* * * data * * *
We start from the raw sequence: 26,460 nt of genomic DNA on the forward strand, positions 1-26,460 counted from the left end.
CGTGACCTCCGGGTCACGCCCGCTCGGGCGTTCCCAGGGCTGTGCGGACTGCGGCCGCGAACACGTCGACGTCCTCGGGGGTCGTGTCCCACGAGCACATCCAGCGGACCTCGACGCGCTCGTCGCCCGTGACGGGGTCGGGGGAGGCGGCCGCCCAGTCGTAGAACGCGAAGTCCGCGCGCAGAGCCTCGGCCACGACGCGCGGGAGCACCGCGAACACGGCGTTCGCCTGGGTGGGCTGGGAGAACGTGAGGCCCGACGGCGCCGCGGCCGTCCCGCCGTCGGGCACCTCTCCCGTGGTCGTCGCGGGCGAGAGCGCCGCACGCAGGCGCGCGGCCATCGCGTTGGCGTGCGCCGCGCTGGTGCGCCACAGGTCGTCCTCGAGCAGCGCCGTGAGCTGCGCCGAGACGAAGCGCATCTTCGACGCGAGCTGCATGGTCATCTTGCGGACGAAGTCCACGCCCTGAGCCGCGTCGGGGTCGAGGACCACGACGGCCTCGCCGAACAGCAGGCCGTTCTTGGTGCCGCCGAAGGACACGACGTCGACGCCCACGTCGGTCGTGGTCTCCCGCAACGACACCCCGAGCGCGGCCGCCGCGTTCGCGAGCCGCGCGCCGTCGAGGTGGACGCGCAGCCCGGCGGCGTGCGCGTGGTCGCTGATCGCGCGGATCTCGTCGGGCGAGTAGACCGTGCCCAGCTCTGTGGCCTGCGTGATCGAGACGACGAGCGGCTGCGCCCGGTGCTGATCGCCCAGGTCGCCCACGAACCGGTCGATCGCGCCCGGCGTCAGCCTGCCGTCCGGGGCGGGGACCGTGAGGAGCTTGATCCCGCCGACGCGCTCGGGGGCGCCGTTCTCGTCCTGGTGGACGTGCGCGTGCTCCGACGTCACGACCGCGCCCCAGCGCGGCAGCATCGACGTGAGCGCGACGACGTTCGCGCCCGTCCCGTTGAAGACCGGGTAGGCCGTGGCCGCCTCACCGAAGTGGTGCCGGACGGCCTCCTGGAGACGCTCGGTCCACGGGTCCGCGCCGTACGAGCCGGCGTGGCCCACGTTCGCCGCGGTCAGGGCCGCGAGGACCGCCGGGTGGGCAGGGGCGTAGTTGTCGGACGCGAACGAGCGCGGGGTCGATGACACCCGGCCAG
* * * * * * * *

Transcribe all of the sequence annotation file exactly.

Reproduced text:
We start from the raw sequence: 26,460 nt of genomic DNA on the forward strand, positions 1-26,460 counted from the left end.
CGTGACCTCCGGGTCACGCCCGCTCGGGCGTTCCCAGGGCTGTGCGGACTGCGGCCGCGAACACGTCGACGTCCTCGGGGGTCGTGTCCCACGAGCACATCCAGCGGACCTCGACGCGCTCGTCGCCCGTGACGGGGTCGGGGGAGGCGGCCGCCCAGTCGTAGAACGCGAAGTCCGCGCGCAGAGCCTCGGCCACGACGCGCGGGAGCACCGCGAACACGGCGTTCGCCTGGGTGGGCTGGGAGAACGTGAGGCCCGACGGCGCCGCGGCCGTCCCGCCGTCGGGCACCTCTCCCGTGGTCGTCGCGGGCGAGAGCGCCGCACGCAGGCGCGCGGCCATCGCGTTGGCGTGCGCCGCGCTGGTGCGCCACAGGTCGTCCTCGAGCAGCGCCGTGAGCTGCGCCGAGACGAAGCGCATCTTCGACGCGAGCTGCATGGTCATCTTGCGGACGAAGTCCACGCCCTGAGCCGCGTCGGGGTCGAGGACCACGACGGCCTCGCCGAACAGCAGGCCGTTCTTGGTGCCGCCGAAGGACACGACGTCGACGCCCACGTCGGTCGTGGTCTCCCGCAACGACACCCCGAGCGCGGCCGCCGCGTTCGCGAGCCGCGCGCCGTCGAGGTGGACGCGCAGCCCGGCGGCGTGCGCGTGGTCGCTGATCGCGCGGATCTCGTCGGGCGAGTAGACCGTGCCCAGCTCTGTGGCCTGCGTGATCGAGACGACGAGCGGCTGCGCCCGGTGCTGATCGCCCAGGTCGCCCACGAACCGGTCGATCGCGCCCGGCGTCAGCCTGCCGTCCGGGGCGGGGACCGTGAGGAGCTTGATCCCGCCGACGCGCTCGGGGGCGCCGTTCTCGTCCTGGTGGACGTGCGCGTGCTCCGACGTCACGACCGCGCCCCAGCGCGGCAGCATCGACGTGAGCGCGACGACGTTCGCGCCCGTCCCGTTGAAGACCGGGTAGGCCGTGGCCGCCTCACCGAAGTGGTGCCGGACGGCCTCCTGGAGACGCTCGGTCCACGGGTCCGCGCCGTACGAGCCGGCGTGGCCCACGTTCGCCGCGGTCAGGGCCGCGAGGACCGCCGGGTGGGCAGGGGCGTAGTTGTCGGACGCGAACGAGCGCGGGGTCGATGACACCCGGCCAG